Bally Total Fitness Files for Bankruptcy


NEW YORK (Reuters) – Bally Total Fitness Holding Corp, which operates 347 health clubs serving more than 3.1 million customers, filed for bankruptcy protection for the second time in 17 months, and put itself up for sale.

The Chicago-based company and more than 40 affiliates filed for Chapter 11 protection with the U.S. bankruptcy court in Manhattan on Wednesday. Bally said it has more than $1 billion of both assets and debts, and in excess of 100,000 creditors.

Chief Executive Michael Sheehan in a statement said, “The burden of Bally’s long-term indebtedness, coupled with the lack of refinancing options in today’s constrained credit markets,” left no alternative other than a bankruptcy filing, despite “marked improvement” in Bally’s operating results.

Bally first filed for bankruptcy protection on July 31, 2007, and emerged two months later after receiving $233.6 million from hedge fund Harbinger Capital Partners. It later defaulted under a credit agreement it obtained when it emerged, according to a resolution adopted by Bally’s board.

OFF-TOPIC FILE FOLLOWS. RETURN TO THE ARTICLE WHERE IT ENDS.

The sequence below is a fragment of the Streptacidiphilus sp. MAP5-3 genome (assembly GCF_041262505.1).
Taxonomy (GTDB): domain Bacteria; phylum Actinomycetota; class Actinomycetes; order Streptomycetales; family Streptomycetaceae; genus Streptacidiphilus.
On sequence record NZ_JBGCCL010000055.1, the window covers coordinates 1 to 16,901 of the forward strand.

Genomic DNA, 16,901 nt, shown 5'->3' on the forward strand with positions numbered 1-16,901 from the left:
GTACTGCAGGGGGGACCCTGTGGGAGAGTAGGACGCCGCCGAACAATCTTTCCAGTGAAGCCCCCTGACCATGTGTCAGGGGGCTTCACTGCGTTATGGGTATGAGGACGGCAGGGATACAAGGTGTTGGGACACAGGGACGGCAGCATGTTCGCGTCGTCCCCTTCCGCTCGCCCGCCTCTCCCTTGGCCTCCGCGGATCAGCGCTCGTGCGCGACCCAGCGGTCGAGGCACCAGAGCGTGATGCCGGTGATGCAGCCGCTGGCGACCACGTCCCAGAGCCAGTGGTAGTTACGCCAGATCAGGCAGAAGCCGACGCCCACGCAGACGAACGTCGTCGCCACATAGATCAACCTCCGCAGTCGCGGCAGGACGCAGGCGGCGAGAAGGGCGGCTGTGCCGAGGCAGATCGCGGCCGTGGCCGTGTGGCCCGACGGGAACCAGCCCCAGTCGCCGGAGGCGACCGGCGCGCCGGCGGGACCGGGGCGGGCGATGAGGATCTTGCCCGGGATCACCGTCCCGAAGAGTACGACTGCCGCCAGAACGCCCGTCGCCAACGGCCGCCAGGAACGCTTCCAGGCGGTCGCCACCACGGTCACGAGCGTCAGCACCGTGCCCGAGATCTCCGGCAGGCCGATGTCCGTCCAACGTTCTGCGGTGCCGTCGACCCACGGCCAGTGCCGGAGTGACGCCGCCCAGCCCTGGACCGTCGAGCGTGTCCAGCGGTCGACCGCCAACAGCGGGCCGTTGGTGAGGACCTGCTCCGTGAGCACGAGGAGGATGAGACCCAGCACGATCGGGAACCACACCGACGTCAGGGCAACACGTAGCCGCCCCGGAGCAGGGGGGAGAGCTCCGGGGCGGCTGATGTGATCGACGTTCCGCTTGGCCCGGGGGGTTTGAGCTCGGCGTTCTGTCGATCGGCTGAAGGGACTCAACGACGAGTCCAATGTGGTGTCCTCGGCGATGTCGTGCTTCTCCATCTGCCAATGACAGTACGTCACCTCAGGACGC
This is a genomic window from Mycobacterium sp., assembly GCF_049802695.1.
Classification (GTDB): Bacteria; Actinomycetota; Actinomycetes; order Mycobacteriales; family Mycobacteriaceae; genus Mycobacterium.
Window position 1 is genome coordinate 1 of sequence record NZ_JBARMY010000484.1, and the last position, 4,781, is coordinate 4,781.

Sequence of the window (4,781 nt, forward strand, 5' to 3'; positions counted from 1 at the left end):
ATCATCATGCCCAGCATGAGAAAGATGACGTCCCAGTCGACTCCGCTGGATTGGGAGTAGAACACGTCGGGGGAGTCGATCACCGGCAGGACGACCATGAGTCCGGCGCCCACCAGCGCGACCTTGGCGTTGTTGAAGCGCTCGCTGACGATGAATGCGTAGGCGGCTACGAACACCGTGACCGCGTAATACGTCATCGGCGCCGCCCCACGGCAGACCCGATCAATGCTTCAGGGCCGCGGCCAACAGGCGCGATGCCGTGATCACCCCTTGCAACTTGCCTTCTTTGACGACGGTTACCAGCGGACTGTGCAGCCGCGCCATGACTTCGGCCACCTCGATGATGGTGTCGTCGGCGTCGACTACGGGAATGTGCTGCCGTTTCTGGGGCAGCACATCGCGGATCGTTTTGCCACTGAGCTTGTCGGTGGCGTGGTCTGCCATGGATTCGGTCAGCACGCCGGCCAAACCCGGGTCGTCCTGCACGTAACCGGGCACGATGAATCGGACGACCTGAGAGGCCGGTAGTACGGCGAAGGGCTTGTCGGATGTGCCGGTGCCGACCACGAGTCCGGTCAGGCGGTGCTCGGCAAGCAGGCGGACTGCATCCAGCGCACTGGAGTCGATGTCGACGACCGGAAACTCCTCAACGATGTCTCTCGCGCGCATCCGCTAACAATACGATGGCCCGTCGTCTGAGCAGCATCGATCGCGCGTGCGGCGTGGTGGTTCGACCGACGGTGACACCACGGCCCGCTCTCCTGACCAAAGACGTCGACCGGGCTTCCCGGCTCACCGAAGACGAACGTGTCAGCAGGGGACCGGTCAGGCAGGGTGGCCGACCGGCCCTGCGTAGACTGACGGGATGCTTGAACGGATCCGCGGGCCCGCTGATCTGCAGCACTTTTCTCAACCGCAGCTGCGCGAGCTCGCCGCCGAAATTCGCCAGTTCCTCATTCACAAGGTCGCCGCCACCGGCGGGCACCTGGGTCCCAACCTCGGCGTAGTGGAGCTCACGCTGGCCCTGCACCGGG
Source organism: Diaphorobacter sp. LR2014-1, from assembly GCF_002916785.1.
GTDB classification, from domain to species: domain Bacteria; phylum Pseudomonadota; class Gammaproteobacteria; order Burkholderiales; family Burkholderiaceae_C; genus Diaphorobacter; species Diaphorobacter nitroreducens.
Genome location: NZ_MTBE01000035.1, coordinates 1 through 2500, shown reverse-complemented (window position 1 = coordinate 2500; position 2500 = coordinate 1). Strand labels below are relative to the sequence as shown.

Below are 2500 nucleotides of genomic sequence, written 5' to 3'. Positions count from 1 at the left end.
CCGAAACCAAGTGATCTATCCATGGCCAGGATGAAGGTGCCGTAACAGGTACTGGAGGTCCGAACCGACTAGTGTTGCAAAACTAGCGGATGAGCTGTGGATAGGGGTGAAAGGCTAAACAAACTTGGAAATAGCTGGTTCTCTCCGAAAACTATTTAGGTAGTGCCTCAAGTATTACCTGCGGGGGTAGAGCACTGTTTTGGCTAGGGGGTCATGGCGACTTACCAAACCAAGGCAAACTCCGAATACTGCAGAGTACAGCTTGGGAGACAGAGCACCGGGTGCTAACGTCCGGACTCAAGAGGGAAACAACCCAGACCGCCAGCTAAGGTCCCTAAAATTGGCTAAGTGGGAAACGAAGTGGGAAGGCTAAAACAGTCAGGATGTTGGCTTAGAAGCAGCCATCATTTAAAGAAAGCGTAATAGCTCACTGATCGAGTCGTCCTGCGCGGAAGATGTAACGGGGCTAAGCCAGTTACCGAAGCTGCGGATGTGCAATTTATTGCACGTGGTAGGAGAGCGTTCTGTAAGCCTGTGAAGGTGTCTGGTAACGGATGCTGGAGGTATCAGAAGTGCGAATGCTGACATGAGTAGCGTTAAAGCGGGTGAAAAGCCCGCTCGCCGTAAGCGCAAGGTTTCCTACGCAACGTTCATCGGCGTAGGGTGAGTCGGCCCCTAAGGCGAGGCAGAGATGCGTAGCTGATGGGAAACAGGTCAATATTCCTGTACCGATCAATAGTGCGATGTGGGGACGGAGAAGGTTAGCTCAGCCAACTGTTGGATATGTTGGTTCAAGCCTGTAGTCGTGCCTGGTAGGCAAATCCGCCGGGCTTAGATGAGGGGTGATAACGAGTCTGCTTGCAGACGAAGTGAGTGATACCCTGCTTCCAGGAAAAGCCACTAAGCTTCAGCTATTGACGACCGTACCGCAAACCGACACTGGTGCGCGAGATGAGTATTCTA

The company said on Wednesday it has received “strong” interest from prospective purchasers and is in “active and advanced” talks with some lenders on an agreement to buy its assets. It said if it negotiates such an agreement, lenders would provide it with financing to conduct day-to-day operations.

Bally said it can reorganize on its own if it is unable to arrange a sale, and that the bankruptcy process should allow it to significantly reduce debt and streamline operations.

The banking units of U.S. Bancorp (USB.N: Quote, Profile, Research, Stock Buzz) and HSBC Holdings Plc (HSBA.L: Quote, Profile, Research, Stock Buzz) are Bally’s largest unsecured creditors, with respective claims of $247.3 million and $231.3 million, according to the bankruptcy petition.

Bally retained Houlihan Lokey Howard & Zukin and the law firm Kramer Levin Naftalis & Frankel LLP as its advisers. Harbinger was not immediately available for comment.

(Reporting by Jonathan Stempel, editing by Gerald E. McCormick and John Wallace)

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